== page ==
Subject: Re: Large Disks / Clean Install
To: None <>
From: Manuel Bouyer <>
List: current-users
Date: 02/08/1999 10:31:51
On Feb 6, wrote
> Yes, but this solution has its drawbacks as well, as it will
> seriously confuse the user who tries to use sysinst in it's
> near-current incarnation to install his system on such a disk,
> since sysinst at this point will insist that the disk is only
> approximately 8GB large (indeed, any disk above the 8G mark will
> be treated this way).
> What I think happens is this:
> If the new large disk to be labeled has no preexisting BSD disklabel
> (as is common), sysinst will get a "fictitious" disk label from the
> OS when it fetches the disk label information (via ioctl, I think).
> The geometry of this label will also be cropped to 16383 cylinders,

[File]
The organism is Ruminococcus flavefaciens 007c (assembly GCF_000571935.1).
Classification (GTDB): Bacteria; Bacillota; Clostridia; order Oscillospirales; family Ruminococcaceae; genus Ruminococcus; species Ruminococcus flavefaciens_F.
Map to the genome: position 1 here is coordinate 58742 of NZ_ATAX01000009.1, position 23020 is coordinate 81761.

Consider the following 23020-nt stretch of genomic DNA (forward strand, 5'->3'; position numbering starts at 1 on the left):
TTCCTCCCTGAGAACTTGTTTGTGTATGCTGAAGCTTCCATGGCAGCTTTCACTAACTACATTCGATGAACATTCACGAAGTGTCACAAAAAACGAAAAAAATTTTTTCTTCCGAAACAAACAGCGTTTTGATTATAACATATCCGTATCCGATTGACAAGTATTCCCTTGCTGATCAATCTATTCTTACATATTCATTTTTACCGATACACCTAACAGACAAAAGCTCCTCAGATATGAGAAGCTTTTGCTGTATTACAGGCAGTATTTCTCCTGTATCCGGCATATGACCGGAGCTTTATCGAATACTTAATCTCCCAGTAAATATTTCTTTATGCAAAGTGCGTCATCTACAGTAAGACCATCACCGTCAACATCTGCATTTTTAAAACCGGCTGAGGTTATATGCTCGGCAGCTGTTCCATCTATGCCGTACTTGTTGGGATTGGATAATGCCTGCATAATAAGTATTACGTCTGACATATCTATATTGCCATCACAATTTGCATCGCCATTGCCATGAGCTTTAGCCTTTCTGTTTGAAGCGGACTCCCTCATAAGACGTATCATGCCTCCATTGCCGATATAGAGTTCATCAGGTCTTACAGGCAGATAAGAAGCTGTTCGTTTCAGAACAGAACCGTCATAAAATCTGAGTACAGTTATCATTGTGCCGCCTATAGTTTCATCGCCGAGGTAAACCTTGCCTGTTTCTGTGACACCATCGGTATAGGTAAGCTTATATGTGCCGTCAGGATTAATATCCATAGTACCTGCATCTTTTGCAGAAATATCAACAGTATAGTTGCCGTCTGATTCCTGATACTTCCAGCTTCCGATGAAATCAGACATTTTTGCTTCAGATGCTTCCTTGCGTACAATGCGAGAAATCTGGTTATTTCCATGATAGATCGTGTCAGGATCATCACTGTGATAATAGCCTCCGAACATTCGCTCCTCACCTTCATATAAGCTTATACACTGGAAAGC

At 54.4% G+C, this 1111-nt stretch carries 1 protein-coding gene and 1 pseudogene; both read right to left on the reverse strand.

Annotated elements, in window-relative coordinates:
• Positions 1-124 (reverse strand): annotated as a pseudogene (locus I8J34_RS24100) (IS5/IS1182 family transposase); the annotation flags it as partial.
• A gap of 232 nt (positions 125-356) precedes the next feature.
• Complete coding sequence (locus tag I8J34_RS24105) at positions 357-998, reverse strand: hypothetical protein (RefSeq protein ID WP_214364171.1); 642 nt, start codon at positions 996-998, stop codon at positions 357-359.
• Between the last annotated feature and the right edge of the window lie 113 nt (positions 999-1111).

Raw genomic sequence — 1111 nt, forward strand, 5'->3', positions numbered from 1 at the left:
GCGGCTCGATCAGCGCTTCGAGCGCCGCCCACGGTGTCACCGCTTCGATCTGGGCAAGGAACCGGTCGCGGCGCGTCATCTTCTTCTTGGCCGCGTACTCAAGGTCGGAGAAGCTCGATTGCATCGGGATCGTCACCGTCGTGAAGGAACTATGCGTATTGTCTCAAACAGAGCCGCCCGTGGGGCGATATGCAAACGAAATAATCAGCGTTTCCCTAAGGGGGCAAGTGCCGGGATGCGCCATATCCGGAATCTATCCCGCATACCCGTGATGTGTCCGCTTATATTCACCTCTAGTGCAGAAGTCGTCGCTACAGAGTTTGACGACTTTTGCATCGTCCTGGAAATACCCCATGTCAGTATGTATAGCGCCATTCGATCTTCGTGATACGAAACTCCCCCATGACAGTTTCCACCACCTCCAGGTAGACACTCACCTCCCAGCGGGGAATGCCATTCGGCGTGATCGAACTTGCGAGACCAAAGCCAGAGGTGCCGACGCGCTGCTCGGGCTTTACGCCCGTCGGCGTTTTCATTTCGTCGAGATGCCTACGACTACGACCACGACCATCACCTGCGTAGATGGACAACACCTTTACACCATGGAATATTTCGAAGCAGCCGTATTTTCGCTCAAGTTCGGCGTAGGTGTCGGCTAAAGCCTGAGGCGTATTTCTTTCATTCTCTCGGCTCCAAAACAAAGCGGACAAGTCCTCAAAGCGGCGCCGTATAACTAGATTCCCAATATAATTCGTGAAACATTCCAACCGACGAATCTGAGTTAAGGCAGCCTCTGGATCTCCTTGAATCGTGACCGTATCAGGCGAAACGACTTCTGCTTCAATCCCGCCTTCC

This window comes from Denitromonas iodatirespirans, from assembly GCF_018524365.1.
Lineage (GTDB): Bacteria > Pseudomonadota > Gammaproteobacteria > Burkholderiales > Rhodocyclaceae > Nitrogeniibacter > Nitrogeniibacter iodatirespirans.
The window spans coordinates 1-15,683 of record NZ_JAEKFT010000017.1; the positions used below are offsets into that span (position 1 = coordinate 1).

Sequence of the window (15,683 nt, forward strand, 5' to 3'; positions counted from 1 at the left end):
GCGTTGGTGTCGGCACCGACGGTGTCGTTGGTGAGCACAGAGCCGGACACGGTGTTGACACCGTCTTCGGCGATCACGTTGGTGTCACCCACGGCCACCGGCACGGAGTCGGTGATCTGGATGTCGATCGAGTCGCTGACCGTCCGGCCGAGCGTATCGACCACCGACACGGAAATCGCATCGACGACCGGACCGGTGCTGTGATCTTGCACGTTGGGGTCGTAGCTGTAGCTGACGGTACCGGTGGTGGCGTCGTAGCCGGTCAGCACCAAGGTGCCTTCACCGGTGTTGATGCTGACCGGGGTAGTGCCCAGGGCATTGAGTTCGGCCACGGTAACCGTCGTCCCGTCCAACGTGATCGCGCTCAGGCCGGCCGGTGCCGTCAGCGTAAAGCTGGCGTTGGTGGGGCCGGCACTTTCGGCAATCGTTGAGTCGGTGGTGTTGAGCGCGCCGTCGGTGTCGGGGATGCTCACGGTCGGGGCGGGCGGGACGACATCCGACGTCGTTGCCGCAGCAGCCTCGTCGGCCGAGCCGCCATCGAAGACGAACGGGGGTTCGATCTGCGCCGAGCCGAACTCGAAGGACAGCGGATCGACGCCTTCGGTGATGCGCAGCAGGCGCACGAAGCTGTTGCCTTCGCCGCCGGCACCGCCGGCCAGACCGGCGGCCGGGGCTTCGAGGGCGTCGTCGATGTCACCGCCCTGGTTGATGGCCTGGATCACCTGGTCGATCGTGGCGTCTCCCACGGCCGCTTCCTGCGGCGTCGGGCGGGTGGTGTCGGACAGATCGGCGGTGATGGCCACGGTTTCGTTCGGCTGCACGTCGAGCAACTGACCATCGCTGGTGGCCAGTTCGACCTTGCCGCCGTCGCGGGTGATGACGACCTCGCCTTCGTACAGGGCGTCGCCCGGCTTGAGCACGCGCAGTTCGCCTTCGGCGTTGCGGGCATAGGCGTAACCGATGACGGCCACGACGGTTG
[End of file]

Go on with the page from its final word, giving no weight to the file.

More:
> and this will in most cases restrict the available space to a little
> under 8GB.

Is the number total of sectors also cropped ? If not it should be easy to
fix this in sysinst.

> I've found out that it is in most cases asking for
> trouble to try to bump up the number of heads to get at the
> additional space, especially if the number of heads in the disklabel
> doesn't match what the BIOS thinks about the same variable.  (Bad
> things will most likely happen in the bootstrap code.)

You should just increase the number of cylinders. Leave the other geometry
parameter as they are.

This should work if you use the upper part of the disk for NetBSD
(Then the NetBSD partition can end at 8Gb, but partitions in the disklabel
can go further), and the root partition is below to 8Gb limit.
I don't know how to handle boot partitions past the 8Gb limit, or non-netbsd
partitions past the 8Gb limit (is fdisk able to handle this now) ?

I installed NetBSD on a 9Gb scsi disk without trouble.
I used the whole disk for NetBSD, so sysinst created a 8Gb partition
on it, but in the disklabel I of course use the whole disk.

Manuel Bouyer, LIP6, Universite Paris VI.